There are now 83,712 total confirmed cases in New York with 12,226 currently hospitalized, 3,022 in ICU. Cuomo said 6,342 patients had been treated and discharged.
There have been 1,941 deaths in the state due to Covid-19.
According to the New York City Department of Health, 278 people died in New York City on Wednesday alone. That is the highest number of deaths in a single day the city has seen.
The governor says as numbers continue to rise and with the worst yet to come another set of restrictions are necessary, involving these places where we play.
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Driving home the seriousness of proper social distancing, the governor’s tone was testy talking about those who keep congregating, including outside. So now playgrounds are padlocked, or otherwise declared off limits.
“Young people must get this message and they still have not gotten the message. We still see too many situations, too much density by young people. They can get it. They’re putting their lives at risk. This can kill young people, rare circumstances, but it can. But you get infected, you give it to somebody else,” Cuomo said. “The compliance is still not where it should be… so we’re going to take more dramatic actions. We’re going to close down New York City playgrounds. I’ve talked about this weeks. I’ve warned people if they didn’t stop the density and the games in the playgrounds – you can’t play basketball, you can’t come in contact with each other – that we would close the playgrounds.”
Yesterday, Mayor Bill de Blasio announced that 10 playgrounds across New York City would be closed. Cuomo’s announcement extended it to playgrounds across the city.
Cuomo said the open spaces around the playgrounds will remain available.
“So use the open space in a park, walk around get some sun. Great. No density, no basketball games,” Cuomo said.
New York has the most cases in the United States by far, with New Jersey coming in second with 18,696.
“No one is near where we are,” Cuomo said.
As for when he predicts when this will end?
“Nobody knows for sure,” Cuomo said. “Nobody knows what’s going to happen.”
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That said, recent data modeling suggests the apex is going to hit “roughly at the end of April.”
“Which means another month of this,” Cuomo said. “The apex, the recent number is, you’re going to need 110,000 Covid beds.”
“We are confident based on all of our projections that for [the week of April 6] we shall have sufficient eye protection,” De Blasio said. “The need at this moment… we still need 3.3 million N95 masks to come in by Sunday.”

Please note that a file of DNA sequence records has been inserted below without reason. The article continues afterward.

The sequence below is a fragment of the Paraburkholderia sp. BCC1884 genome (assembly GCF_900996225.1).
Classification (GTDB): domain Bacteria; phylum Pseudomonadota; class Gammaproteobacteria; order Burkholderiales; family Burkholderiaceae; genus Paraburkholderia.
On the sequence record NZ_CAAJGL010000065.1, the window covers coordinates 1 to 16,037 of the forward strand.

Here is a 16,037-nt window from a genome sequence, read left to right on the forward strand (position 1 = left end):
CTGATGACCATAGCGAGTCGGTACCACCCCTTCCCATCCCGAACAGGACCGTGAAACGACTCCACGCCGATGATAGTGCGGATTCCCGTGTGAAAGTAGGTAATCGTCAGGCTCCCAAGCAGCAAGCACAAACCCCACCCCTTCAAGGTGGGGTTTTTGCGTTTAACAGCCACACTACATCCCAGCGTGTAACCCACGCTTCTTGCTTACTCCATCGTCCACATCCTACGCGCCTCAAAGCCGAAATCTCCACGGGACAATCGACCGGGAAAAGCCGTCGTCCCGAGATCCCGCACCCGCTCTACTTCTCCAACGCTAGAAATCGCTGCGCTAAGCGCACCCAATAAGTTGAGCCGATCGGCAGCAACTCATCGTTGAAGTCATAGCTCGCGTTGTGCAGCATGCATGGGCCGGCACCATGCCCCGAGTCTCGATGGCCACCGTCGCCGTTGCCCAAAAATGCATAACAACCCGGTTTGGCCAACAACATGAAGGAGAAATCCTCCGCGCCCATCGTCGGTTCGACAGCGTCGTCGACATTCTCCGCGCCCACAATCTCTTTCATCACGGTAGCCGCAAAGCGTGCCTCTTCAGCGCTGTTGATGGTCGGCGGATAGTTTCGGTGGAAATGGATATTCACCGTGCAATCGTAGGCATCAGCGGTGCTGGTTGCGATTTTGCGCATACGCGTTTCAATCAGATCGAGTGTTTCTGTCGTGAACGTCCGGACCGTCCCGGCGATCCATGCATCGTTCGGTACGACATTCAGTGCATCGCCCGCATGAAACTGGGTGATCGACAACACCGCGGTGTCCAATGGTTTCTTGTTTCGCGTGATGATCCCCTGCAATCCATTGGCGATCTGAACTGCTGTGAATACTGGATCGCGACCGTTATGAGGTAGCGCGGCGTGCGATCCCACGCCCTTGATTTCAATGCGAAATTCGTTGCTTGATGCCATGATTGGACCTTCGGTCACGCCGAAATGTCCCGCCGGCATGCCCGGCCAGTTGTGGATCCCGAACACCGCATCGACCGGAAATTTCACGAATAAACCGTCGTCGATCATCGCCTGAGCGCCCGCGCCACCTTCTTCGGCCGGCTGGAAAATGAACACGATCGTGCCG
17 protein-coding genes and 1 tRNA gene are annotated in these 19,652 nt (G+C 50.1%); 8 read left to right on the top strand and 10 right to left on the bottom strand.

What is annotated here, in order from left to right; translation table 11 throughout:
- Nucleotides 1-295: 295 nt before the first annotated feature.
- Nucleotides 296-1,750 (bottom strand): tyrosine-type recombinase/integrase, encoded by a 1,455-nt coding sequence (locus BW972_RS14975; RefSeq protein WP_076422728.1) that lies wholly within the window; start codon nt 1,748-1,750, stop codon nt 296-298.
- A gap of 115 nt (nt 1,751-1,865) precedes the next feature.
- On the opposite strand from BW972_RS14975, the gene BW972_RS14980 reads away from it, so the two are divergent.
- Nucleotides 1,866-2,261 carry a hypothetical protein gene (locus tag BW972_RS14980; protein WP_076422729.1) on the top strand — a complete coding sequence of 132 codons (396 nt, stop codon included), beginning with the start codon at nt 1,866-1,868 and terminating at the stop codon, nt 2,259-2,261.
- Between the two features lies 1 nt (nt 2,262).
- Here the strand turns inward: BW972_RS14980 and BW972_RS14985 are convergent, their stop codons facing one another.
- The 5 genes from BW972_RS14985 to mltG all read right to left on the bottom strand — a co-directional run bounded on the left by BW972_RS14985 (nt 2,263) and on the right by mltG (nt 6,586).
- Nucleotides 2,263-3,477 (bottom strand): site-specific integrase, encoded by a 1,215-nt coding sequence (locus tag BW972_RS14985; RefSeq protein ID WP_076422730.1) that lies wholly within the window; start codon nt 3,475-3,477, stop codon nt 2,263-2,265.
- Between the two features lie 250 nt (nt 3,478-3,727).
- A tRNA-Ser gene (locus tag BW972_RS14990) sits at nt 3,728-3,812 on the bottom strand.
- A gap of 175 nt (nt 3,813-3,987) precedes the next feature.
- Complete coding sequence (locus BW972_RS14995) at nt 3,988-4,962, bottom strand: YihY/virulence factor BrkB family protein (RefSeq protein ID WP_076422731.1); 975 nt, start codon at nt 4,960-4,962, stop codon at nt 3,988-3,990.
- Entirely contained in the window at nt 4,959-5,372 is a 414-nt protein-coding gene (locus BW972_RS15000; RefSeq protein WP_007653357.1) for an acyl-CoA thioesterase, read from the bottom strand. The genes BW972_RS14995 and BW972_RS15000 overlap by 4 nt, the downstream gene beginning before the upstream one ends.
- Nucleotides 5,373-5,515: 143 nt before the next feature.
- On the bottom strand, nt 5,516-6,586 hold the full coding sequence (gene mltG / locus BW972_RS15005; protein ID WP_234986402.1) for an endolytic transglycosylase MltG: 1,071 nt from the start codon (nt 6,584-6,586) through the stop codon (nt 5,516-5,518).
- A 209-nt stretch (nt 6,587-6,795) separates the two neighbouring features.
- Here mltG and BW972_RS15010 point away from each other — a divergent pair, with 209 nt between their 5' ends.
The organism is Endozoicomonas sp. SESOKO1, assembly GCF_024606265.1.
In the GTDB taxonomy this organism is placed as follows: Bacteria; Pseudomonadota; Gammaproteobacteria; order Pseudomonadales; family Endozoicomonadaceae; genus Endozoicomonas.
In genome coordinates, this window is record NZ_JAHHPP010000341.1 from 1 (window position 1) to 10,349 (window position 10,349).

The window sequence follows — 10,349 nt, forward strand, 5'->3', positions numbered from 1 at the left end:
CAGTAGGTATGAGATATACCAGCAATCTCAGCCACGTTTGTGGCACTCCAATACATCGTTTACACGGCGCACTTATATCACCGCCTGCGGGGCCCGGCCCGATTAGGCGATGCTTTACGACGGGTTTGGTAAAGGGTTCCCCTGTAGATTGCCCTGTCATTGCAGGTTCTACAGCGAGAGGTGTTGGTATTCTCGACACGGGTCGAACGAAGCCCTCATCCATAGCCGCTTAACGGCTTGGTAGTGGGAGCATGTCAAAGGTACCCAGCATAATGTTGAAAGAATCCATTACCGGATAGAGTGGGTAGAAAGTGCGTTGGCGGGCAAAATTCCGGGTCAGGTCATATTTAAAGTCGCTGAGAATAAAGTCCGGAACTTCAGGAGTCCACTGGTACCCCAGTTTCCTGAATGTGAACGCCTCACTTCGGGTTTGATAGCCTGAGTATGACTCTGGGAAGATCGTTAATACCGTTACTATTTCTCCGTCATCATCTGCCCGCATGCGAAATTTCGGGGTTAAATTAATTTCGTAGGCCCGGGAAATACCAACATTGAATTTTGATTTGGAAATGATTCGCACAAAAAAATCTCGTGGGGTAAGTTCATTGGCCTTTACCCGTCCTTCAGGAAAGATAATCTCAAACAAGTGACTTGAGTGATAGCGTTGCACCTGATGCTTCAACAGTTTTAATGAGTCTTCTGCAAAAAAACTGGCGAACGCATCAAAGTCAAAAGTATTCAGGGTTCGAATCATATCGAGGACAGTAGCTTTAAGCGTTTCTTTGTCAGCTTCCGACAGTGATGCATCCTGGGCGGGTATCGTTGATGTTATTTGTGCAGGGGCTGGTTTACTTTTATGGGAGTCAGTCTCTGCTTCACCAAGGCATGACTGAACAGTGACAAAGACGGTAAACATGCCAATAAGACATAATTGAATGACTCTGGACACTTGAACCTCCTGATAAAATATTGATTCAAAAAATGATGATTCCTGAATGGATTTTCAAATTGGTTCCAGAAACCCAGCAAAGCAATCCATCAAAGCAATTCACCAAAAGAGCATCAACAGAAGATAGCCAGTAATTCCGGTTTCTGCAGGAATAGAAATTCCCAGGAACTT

De Blasio said New York City needs 400 more ventilators by Sunday, and in the following week need at least 2,500 more.
Cuomo said the model shows New York will need 37,000 ventilators in total.
One of the biggest variables in the modeling is how well social distancing works. With high compliance, the model suggests 75,000 Covid beds and 25,000 ventilators.
De Blasio said New York City will need 65,000 additional hospital beds by the end of April.
The governor’s predictions for the apex of the curve and deaths come from models he describes as moderate – not too hopeful and not too pessimistic.
Cuomo said a different model finds 16,000 New Yorkers could die of the virus, which Cuomo thinks might be on the low side when you consider wide ranging predictions for deaths nationwide numbering anywhere from 100,000 to 200,000.
Cuomo had this to say about what begins to bounce us back from this, to restart the economy and ease uncertainty fear and anxiety.
“My opinion is the best way to do that is to come up with a rapid testing procedure where people can test,” Cuomo said. “So you can take the test know where you are and we can start ending this this terrible situation that we’re in.”
The governor said he envisions a day where teleeducation and telemedicine are enhanced, with more medical research, better stockpiles of medical supplies and higher staffing levels for first responders and healthcare workers.
Our challenge is to make sure that transformation and that change is positive, Cuomo said.
Cuomo said some patients from New York City had been moved to Albany.
“We’ve talked about this is one state. This is one family, New York,” Cuomo said. “We support one another in two ways. Staff from upstate hospitals will be going to downstate hospitals… and downstate hospitals who are at overcapacity can transfer patients to upstate.”
Cuomo spoke about how the outbreak has hit home for him with his brother Chris being diagnosed with Covid-19.
“Anyone can get this disease. Relatively young people, strong people, people who take a lot of vitamin pills, people who go to the gym a lot. Anyone can get this disease,” Cuomo said. “When he told me he had the coronavirus, it scared me. It frightened me. Why? Because we still don’t know. We still don’t know. And even there’s just a one percent, two percent chance, it’s frightening. It’s frightening.”